Relations between Greece and Turkey must be improved further, including through an "update" of the Lausanne Treaty, Turkish President Recep Tayyip Erdogan said in a televised interview with Alexis Papahelas, broadcast on Greece's SKAI television channel on Wednesday night. Erdogan spoke in Turkish throughout the interview (with Greek subtitles supplied by the television channel).

The Turkish president, talking to Greek audiences just hours before his arrival in Athens on Thursday, sent a message that bad relations between Greece and Turkey were "a thing of the past" and that the two countries must now forge a spirit of solidarity. If they succeeded in this, he said, "I think relations between the two countries can develop further."

He also repeated his demand for the extradition of eight Turkish ex-soldiers that fled to Greece after the failed coup, even though their case is now being considered by Greek justice.

Questioned about his statements on revising the Lausanne Treaty, Erdogan replied that all treaties required updating at some time, including the Lausanne Treaty. He noted that this process concerned Greece as much as Turkey, while clarifying that in the process of such an update "we can discuss everything, from A to Z."

"Greece may be uncomfortable with some issues, with specific provisions, but we can sit down and talk about it," he noted. According to Erdogan, updating the Lausanne Treaty could be mutually beneficial for both sides. Several crises might have been resolved, he said, if the two sides engaged in dialogue to discuss the issues, while he noted that security and friendship between the two countries could do more to strengthen their relations. He also referred to a need to "overcome any complications" and said that ships engaged in trade and tourism must be able to make their journeys undisturbed.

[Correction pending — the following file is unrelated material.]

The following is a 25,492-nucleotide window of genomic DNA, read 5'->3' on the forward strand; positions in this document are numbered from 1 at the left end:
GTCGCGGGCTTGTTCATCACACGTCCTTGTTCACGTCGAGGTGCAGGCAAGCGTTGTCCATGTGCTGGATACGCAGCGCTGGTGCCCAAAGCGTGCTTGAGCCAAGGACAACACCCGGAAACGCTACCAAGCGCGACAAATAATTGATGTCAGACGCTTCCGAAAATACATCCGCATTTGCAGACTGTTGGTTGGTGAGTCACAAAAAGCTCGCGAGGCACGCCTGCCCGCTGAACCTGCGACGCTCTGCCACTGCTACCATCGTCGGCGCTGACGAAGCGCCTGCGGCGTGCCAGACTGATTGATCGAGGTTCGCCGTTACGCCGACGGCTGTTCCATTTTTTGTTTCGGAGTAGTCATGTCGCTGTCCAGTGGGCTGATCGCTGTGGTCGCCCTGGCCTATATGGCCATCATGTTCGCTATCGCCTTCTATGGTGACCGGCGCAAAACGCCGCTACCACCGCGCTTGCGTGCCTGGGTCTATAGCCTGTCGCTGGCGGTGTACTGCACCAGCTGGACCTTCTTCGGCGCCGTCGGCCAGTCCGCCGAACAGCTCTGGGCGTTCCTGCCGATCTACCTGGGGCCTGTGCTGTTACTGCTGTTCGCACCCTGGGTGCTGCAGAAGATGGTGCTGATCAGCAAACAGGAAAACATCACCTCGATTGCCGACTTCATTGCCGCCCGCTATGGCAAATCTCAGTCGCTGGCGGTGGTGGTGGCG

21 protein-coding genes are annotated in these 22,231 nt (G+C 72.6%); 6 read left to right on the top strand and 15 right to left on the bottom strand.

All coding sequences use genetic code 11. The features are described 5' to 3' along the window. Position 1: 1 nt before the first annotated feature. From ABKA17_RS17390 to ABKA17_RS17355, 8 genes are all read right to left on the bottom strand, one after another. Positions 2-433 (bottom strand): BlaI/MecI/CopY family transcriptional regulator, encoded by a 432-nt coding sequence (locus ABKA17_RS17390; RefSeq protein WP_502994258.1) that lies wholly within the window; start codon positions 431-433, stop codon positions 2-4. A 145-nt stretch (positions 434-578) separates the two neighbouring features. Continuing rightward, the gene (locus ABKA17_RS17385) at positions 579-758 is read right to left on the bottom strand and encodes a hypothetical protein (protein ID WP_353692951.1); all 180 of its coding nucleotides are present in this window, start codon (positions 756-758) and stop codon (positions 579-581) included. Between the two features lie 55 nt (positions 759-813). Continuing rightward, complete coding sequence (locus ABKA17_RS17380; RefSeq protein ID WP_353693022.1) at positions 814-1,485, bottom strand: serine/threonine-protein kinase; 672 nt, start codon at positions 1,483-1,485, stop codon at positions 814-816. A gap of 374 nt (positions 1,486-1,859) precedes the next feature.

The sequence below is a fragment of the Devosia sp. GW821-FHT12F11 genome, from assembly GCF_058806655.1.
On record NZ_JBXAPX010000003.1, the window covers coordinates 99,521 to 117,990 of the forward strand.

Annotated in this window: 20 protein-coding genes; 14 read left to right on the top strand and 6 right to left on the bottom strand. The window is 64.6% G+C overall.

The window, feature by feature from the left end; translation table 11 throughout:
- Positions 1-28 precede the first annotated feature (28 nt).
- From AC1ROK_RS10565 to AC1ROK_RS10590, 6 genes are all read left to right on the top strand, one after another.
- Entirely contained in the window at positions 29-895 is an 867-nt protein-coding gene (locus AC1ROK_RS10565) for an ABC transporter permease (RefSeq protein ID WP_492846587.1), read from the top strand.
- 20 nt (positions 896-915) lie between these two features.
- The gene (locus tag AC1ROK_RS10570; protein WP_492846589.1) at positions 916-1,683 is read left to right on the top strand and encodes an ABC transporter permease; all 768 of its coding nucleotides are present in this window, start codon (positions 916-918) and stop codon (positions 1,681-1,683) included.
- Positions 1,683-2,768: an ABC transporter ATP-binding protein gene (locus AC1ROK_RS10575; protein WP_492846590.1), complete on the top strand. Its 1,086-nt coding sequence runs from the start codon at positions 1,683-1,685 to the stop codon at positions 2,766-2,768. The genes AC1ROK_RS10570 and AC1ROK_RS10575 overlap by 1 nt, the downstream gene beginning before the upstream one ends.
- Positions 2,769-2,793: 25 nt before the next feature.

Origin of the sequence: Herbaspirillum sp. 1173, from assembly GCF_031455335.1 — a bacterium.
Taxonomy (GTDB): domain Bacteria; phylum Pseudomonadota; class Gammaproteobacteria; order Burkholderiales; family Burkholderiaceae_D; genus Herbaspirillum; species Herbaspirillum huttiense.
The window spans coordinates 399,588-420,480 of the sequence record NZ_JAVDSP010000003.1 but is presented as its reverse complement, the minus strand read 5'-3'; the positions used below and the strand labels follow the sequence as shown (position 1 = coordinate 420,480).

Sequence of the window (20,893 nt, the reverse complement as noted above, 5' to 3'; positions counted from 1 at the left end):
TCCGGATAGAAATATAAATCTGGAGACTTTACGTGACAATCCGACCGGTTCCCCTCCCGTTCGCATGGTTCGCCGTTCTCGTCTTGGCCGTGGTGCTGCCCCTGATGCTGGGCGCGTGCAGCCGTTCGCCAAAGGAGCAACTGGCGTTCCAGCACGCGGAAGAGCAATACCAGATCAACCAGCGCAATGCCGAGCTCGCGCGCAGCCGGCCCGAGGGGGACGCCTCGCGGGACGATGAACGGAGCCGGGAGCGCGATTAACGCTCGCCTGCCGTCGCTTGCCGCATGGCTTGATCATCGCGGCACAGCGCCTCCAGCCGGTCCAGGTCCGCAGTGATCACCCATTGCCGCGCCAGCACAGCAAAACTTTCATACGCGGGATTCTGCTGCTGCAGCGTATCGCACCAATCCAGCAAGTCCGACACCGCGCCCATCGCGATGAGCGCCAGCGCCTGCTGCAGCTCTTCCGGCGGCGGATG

"In order to overcome the crisis we must come together and talk one more time... we can resolve our differences through dialogue," Erdogan stated, adding that this was very important for the future of both countries.

He also pointed to the similiarities in the customs and traditions of the Greek and Turkish peoples, expressing his conviction that "we can find alternative ways to build a better future."

Asked to describe what a possible solution for the Aegean might look like, Erdogan replied: "In the Aegean there are distances between the islands that are quite problematic and I consider that these problems can be easily overcome. We have issues concerning the limits of air space and sea borders and delineating the continental shelf." If these were overcome, he added, then this would bring relief to both countries.

"We must not be overly optimistic but we can make concessions," he said.

Referring to the eight Turkish ex-soldiers currently in Greece, Erdogan said that he had called the Greek prime minister immediately after the eight sought refuge in Greece, asking for their extradition to Turkey as suspected members of the plot to stage the coup.

"That was on the first night...and he told me that he had the situation in hand, that in 15-20 days they would be extradited to Turkey. But, unfortunately, they are currently still in Greece," he said.

Asked about Turkey's relations with the United States and the case of the Michael Flynn, the US president's former National Security Adviser, Erdogan called the US president "a friend" and said that he had never spoken or met with Flynn.